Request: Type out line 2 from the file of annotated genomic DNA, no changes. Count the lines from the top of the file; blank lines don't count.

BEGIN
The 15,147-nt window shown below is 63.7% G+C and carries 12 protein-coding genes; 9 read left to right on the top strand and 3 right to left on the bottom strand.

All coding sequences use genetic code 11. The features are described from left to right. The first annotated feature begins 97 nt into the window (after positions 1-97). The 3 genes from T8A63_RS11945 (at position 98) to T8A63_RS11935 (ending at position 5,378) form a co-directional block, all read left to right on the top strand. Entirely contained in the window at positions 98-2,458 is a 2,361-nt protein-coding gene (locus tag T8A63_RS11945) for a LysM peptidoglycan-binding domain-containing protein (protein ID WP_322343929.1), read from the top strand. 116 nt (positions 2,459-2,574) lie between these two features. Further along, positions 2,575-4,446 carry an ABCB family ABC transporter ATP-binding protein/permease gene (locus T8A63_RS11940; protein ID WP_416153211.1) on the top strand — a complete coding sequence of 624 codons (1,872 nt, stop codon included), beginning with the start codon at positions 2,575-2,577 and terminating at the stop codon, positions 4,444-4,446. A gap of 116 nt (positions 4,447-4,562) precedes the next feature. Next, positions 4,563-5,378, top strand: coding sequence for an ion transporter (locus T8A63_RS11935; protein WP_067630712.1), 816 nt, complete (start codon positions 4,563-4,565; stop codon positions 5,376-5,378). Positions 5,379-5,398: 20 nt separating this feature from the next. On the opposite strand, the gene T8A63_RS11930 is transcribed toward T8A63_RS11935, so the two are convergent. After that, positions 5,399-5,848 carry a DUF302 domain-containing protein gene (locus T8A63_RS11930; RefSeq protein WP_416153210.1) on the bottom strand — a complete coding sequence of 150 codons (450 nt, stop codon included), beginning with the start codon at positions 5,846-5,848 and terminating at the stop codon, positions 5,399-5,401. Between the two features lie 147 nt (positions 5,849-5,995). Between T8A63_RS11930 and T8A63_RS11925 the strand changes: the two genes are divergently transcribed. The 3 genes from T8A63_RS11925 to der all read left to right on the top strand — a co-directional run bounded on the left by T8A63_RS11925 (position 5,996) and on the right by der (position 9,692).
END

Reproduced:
All coding sequences use genetic code 11. The features are described from left to right. The first annotated feature begins 97 nt into the window (after positions 1-97). The 3 genes from T8A63_RS11945 (at position 98) to T8A63_RS11935 (ending at position 5,378) form a co-directional block, all read left to right on the top strand. Entirely contained in the window at positions 98-2,458 is a 2,361-nt protein-coding gene (locus tag T8A63_RS11945) for a LysM peptidoglycan-binding domain-containing protein (protein ID WP_322343929.1), read from the top strand. 116 nt (positions 2,459-2,574) lie between these two features. Further along, positions 2,575-4,446 carry an ABCB family ABC transporter ATP-binding protein/permease gene (locus T8A63_RS11940; protein ID WP_416153211.1) on the top strand — a complete coding sequence of 624 codons (1,872 nt, stop codon included), beginning with the start codon at positions 2,575-2,577 and terminating at the stop codon, positions 4,444-4,446. A gap of 116 nt (positions 4,447-4,562) precedes the next feature. Next, positions 4,563-5,378, top strand: coding sequence for an ion transporter (locus T8A63_RS11935; protein WP_067630712.1), 816 nt, complete (start codon positions 4,563-4,565; stop codon positions 5,376-5,378). Positions 5,379-5,398: 20 nt separating this feature from the next. On the opposite strand, the gene T8A63_RS11930 is transcribed toward T8A63_RS11935, so the two are convergent. After that, positions 5,399-5,848 carry a DUF302 domain-containing protein gene (locus T8A63_RS11930; RefSeq protein WP_416153210.1) on the bottom strand — a complete coding sequence of 150 codons (450 nt, stop codon included), beginning with the start codon at positions 5,846-5,848 and terminating at the stop codon, positions 5,399-5,401. Between the two features lie 147 nt (positions 5,849-5,995). Between T8A63_RS11930 and T8A63_RS11925 the strand changes: the two genes are divergently transcribed. The 3 genes from T8A63_RS11925 to der all read left to right on the top strand — a co-directional run bounded on the left by T8A63_RS11925 (position 5,996) and on the right by der (position 9,692).